Tunnels are a Solution to Relieving Traffic Congestion

Due to the policy of building freeways through communities and the resulting highway revolt, most U.S. metro areas now have unfinished freeway networks. With the economy and traffic congestion growing, it is time to consider filling the missing links in these freeways. Fortunately, with the advent of tunnel boring machines (TBMs), it is now possible to cost-effectively build tunnels under densely populated neighborhoods. These tunnels can help complete unfinished freeways. These tunnels can also encourage transit service by offering free usage of premium lanes at no charge. Most importantly, these tunnels will have no adverse impacts on the neighborhoods above them.

Tunnels have proven an effective alternative to surface freeways across the world. For example, to protect Versailles, the French built a highway tunnel under the historic estate. The tunnel keeps traffic flowing while protecting the national landmark. The Port of Miami built a tunnel, allowing trucks to access the Port of Miami and bypass city streets. This tunnel reduced cut-through traffic and helped rejuvenate city neighborhoods. In Washington State a tunnel is being constructed to replace the seismically deficient SR 99. In addition to providing a better travel alternative, the tunnel will allow better connections between Seattle’s neighborhoods and Puget Sound waterfront. While Seattle TBM broke last year delaying the project, the TBM has been fixed and construction is progressing.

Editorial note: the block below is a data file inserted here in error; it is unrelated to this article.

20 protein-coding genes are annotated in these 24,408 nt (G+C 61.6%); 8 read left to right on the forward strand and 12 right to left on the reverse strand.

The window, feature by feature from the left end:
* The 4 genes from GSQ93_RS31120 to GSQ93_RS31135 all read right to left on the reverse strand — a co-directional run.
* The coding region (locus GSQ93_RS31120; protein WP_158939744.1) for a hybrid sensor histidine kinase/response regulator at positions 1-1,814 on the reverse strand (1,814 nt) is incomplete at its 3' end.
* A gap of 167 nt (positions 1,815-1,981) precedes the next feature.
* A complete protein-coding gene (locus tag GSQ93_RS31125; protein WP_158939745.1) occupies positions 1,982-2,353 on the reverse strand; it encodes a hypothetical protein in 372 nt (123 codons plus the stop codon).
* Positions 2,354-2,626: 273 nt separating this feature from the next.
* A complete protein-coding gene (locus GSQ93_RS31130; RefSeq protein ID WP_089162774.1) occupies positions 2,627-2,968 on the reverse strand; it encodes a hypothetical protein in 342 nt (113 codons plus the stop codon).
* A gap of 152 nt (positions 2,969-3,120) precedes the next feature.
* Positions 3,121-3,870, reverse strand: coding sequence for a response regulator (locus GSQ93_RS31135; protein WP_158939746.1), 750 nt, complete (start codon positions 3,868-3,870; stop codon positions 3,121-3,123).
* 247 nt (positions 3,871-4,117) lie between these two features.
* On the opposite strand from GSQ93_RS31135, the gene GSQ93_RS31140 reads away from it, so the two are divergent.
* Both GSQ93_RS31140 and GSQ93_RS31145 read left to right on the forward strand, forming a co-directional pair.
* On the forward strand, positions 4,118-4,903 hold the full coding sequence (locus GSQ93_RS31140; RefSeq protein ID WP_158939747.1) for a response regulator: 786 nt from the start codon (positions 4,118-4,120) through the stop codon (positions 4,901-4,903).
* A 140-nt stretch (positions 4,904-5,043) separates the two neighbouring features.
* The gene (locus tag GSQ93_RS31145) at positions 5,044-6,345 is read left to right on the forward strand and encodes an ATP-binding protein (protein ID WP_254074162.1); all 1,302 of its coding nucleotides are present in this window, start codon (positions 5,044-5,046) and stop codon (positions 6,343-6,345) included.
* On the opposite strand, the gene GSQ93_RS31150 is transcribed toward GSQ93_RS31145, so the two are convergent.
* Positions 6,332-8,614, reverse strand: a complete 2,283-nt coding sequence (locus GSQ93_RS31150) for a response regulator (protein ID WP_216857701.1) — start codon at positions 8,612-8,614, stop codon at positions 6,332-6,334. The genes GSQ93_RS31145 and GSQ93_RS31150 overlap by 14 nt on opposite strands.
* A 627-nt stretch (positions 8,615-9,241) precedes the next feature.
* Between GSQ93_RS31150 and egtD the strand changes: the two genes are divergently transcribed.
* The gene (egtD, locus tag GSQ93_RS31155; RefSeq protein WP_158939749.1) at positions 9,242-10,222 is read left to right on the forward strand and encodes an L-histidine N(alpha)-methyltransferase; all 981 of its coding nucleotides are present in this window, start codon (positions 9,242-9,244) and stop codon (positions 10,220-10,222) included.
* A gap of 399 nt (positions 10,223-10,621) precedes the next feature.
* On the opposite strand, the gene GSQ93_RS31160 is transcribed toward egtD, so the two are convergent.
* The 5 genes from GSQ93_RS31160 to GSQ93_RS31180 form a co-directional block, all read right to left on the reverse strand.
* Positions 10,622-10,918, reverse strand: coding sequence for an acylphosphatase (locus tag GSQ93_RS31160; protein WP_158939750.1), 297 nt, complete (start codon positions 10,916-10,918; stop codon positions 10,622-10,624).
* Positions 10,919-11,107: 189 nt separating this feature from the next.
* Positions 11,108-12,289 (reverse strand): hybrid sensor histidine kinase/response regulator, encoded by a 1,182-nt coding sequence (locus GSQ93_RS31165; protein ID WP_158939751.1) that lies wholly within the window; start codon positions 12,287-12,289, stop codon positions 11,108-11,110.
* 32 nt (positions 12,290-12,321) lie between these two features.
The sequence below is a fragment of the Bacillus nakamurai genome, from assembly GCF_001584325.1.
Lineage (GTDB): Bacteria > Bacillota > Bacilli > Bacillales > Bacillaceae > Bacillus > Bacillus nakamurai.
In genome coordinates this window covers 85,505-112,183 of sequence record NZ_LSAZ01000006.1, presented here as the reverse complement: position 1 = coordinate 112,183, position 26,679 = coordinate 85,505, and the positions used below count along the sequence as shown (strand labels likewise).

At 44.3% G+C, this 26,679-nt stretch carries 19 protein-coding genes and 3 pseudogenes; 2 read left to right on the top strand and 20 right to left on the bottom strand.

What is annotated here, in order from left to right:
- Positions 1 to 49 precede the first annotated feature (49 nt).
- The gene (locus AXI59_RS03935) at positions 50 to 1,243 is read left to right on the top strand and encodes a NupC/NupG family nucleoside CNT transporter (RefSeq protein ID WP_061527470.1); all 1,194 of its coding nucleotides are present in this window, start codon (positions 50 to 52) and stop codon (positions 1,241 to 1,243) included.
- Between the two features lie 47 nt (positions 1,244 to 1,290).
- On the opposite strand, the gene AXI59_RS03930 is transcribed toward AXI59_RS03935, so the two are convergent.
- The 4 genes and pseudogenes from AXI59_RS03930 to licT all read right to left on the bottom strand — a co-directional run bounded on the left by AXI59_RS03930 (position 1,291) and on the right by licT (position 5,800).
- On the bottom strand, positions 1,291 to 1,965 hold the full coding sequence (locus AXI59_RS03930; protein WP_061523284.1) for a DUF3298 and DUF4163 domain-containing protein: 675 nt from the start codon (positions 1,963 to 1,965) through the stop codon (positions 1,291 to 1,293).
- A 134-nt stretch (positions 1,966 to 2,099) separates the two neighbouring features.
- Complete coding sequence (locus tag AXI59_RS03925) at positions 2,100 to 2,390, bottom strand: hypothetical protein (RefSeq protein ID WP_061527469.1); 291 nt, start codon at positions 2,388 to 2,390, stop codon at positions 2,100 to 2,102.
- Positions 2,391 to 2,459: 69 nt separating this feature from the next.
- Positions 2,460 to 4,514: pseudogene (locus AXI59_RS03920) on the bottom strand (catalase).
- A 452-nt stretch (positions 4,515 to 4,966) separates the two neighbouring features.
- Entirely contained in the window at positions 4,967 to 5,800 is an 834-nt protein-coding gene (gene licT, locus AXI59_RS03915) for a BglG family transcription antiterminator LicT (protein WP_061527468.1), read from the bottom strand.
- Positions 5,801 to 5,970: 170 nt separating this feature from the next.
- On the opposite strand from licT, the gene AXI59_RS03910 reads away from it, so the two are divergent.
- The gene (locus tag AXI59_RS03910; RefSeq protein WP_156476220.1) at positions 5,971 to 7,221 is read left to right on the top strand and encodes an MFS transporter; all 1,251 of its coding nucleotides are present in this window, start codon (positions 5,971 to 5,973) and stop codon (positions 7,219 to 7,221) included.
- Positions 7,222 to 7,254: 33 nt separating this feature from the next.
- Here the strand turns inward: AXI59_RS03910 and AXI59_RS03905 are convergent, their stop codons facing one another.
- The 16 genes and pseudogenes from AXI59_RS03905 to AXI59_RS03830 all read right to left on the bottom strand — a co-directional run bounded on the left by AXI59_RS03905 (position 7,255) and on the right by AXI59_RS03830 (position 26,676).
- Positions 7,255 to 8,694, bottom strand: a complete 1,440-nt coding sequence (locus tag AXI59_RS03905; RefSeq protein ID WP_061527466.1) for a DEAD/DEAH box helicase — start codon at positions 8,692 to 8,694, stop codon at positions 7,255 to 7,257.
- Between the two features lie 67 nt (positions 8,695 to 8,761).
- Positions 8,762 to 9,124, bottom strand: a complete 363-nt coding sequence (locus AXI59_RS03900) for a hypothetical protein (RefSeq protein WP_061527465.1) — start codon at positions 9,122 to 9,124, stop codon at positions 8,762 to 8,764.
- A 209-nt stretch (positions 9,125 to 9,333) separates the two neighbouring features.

Building tunnels is not cheap. Costs typically range from approximately $100-$500 million per lane mile. However, building surface roads in such areas can often reach $50 million or more per lane mile to build an elevated section if right of way is needed. Further, the lost economic costs of congestion are much higher than $500 million. In Chicago alone, reducing congestion by 10 percent would save business $1.3 billion per year in business-related expenses and $455 million in labor market expenses. This assumes a 10 percent improvement; 20 percent would double the benefits.

Which metro areas in the U.S. could benefit from tunnels? The largest metro areas such as Chicago and Los Angeles could benefit from multiple tunnels, between 2 and 7, depending on the cost-benefit analysis. Other large regions such as Atlanta, Dallas, Houston and Washington D.C. could benefit as well. Tunnels are not appropriate in all situations but they are an important key to reducing urban congestion.


Comments (2)

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  1. Evalynde Hollande says:

    How do you propose to fund these tunnels when the Highway Trust Fund is already set to go bankrupt and transportation seems such a low priority for most legislators.

  2. CRS says:

    Evalene’s comment is on target and addresses the greater problem.
    There are many ways such funds can benefit tax payers, but little can be done until the current desperate American financial situation can be rectified.